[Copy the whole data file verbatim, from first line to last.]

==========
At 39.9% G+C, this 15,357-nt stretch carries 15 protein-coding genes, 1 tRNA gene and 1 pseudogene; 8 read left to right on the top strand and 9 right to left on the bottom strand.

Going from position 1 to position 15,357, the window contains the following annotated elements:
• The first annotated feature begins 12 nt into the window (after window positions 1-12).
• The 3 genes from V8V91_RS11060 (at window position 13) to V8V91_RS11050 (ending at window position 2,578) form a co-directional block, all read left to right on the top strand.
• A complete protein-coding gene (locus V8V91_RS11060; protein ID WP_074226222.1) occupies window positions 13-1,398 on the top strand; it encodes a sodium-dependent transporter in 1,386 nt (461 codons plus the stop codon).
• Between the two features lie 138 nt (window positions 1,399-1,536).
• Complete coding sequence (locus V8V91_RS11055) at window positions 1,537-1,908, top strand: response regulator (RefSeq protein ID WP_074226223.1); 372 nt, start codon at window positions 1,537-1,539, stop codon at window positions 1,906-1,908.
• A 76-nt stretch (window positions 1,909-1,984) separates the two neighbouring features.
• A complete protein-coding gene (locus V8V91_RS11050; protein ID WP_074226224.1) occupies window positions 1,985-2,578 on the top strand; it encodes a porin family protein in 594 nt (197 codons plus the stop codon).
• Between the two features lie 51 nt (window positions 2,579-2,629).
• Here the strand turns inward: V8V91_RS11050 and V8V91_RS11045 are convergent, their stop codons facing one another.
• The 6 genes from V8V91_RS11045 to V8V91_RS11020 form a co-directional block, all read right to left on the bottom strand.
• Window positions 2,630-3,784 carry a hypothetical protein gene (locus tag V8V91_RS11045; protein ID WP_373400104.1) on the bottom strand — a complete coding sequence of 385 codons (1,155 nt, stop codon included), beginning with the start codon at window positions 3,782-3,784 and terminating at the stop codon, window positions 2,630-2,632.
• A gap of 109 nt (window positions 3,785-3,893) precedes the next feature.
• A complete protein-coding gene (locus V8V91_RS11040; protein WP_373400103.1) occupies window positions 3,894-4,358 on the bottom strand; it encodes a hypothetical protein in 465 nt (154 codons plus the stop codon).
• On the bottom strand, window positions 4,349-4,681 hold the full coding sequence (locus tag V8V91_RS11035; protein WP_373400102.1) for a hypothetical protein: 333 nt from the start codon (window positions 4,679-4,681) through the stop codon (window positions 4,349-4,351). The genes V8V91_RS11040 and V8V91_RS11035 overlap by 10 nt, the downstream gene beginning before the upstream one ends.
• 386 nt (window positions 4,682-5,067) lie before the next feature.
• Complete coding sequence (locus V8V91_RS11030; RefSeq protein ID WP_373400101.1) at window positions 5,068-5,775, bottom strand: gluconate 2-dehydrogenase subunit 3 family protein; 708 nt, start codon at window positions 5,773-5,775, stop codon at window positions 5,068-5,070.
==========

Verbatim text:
At 39.9% G+C, this 15,357-nt stretch carries 15 protein-coding genes, 1 tRNA gene and 1 pseudogene; 8 read left to right on the top strand and 9 right to left on the bottom strand.

Going from position 1 to position 15,357, the window contains the following annotated elements:
• The first annotated feature begins 12 nt into the window (after window positions 1-12).
• The 3 genes from V8V91_RS11060 (at window position 13) to V8V91_RS11050 (ending at window position 2,578) form a co-directional block, all read left to right on the top strand.
• A complete protein-coding gene (locus V8V91_RS11060; protein ID WP_074226222.1) occupies window positions 13-1,398 on the top strand; it encodes a sodium-dependent transporter in 1,386 nt (461 codons plus the stop codon).
• Between the two features lie 138 nt (window positions 1,399-1,536).
• Complete coding sequence (locus V8V91_RS11055) at window positions 1,537-1,908, top strand: response regulator (RefSeq protein ID WP_074226223.1); 372 nt, start codon at window positions 1,537-1,539, stop codon at window positions 1,906-1,908.
• A 76-nt stretch (window positions 1,909-1,984) separates the two neighbouring features.
• A complete protein-coding gene (locus V8V91_RS11050; protein ID WP_074226224.1) occupies window positions 1,985-2,578 on the top strand; it encodes a porin family protein in 594 nt (197 codons plus the stop codon).
• Between the two features lie 51 nt (window positions 2,579-2,629).
• Here the strand turns inward: V8V91_RS11050 and V8V91_RS11045 are convergent, their stop codons facing one another.
• The 6 genes from V8V91_RS11045 to V8V91_RS11020 form a co-directional block, all read right to left on the bottom strand.
• Window positions 2,630-3,784 carry a hypothetical protein gene (locus tag V8V91_RS11045; protein ID WP_373400104.1) on the bottom strand — a complete coding sequence of 385 codons (1,155 nt, stop codon included), beginning with the start codon at window positions 3,782-3,784 and terminating at the stop codon, window positions 2,630-2,632.
• A gap of 109 nt (window positions 3,785-3,893) precedes the next feature.
• A complete protein-coding gene (locus V8V91_RS11040; protein WP_373400103.1) occupies window positions 3,894-4,358 on the bottom strand; it encodes a hypothetical protein in 465 nt (154 codons plus the stop codon).
• On the bottom strand, window positions 4,349-4,681 hold the full coding sequence (locus tag V8V91_RS11035; protein WP_373400102.1) for a hypothetical protein: 333 nt from the start codon (window positions 4,679-4,681) through the stop codon (window positions 4,349-4,351). The genes V8V91_RS11040 and V8V91_RS11035 overlap by 10 nt, the downstream gene beginning before the upstream one ends.
• 386 nt (window positions 4,682-5,067) lie before the next feature.
• Complete coding sequence (locus V8V91_RS11030; RefSeq protein ID WP_373400101.1) at window positions 5,068-5,775, bottom strand: gluconate 2-dehydrogenase subunit 3 family protein; 708 nt, start codon at window positions 5,773-5,775, stop codon at window positions 5,068-5,070.